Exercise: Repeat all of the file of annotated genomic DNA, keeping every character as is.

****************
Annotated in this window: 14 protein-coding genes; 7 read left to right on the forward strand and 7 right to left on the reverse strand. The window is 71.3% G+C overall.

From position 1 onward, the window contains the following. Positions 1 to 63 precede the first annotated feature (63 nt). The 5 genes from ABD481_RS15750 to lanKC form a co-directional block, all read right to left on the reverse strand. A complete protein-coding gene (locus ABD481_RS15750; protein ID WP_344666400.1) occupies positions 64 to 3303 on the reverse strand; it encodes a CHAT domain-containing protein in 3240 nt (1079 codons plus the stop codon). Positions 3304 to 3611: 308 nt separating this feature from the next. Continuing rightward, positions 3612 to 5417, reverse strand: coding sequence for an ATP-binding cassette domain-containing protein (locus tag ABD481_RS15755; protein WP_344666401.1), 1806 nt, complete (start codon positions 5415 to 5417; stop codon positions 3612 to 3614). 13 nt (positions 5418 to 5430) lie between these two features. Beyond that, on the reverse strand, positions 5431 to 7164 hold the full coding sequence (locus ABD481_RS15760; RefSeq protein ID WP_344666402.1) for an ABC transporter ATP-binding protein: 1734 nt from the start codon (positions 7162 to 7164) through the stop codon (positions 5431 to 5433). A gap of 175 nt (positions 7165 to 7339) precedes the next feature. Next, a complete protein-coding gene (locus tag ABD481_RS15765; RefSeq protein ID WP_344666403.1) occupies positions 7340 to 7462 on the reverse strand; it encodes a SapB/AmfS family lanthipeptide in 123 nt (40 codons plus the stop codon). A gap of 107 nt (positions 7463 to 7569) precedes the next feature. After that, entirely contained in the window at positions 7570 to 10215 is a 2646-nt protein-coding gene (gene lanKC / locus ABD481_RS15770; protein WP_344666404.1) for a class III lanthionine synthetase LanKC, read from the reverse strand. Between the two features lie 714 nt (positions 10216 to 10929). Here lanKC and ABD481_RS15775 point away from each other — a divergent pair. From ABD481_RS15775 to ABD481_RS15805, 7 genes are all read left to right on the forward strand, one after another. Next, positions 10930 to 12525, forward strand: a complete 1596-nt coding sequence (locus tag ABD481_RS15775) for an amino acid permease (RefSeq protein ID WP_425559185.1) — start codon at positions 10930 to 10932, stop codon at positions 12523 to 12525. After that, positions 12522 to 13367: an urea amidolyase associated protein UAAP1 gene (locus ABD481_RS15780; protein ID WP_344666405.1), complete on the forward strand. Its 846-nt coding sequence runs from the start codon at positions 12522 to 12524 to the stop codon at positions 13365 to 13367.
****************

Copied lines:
Annotated in this window: 14 protein-coding genes; 7 read left to right on the forward strand and 7 right to left on the reverse strand. The window is 71.3% G+C overall.

From position 1 onward, the window contains the following. Positions 1 to 63 precede the first annotated feature (63 nt). The 5 genes from ABD481_RS15750 to lanKC form a co-directional block, all read right to left on the reverse strand. A complete protein-coding gene (locus ABD481_RS15750; protein ID WP_344666400.1) occupies positions 64 to 3303 on the reverse strand; it encodes a CHAT domain-containing protein in 3240 nt (1079 codons plus the stop codon). Positions 3304 to 3611: 308 nt separating this feature from the next. Continuing rightward, positions 3612 to 5417, reverse strand: coding sequence for an ATP-binding cassette domain-containing protein (locus tag ABD481_RS15755; protein WP_344666401.1), 1806 nt, complete (start codon positions 5415 to 5417; stop codon positions 3612 to 3614). 13 nt (positions 5418 to 5430) lie between these two features. Beyond that, on the reverse strand, positions 5431 to 7164 hold the full coding sequence (locus ABD481_RS15760; RefSeq protein ID WP_344666402.1) for an ABC transporter ATP-binding protein: 1734 nt from the start codon (positions 7162 to 7164) through the stop codon (positions 5431 to 5433). A gap of 175 nt (positions 7165 to 7339) precedes the next feature. Next, a complete protein-coding gene (locus tag ABD481_RS15765; RefSeq protein ID WP_344666403.1) occupies positions 7340 to 7462 on the reverse strand; it encodes a SapB/AmfS family lanthipeptide in 123 nt (40 codons plus the stop codon). A gap of 107 nt (positions 7463 to 7569) precedes the next feature. After that, entirely contained in the window at positions 7570 to 10215 is a 2646-nt protein-coding gene (gene lanKC / locus ABD481_RS15770; protein WP_344666404.1) for a class III lanthionine synthetase LanKC, read from the reverse strand. Between the two features lie 714 nt (positions 10216 to 10929). Here lanKC and ABD481_RS15775 point away from each other — a divergent pair. From ABD481_RS15775 to ABD481_RS15805, 7 genes are all read left to right on the forward strand, one after another. Next, positions 10930 to 12525, forward strand: a complete 1596-nt coding sequence (locus tag ABD481_RS15775) for an amino acid permease (RefSeq protein ID WP_425559185.1) — start codon at positions 10930 to 10932, stop codon at positions 12523 to 12525. After that, positions 12522 to 13367: an urea amidolyase associated protein UAAP1 gene (locus ABD481_RS15780; protein ID WP_344666405.1), complete on the forward strand. Its 846-nt coding sequence runs from the start codon at positions 12522 to 12524 to the stop codon at positions 13365 to 13367.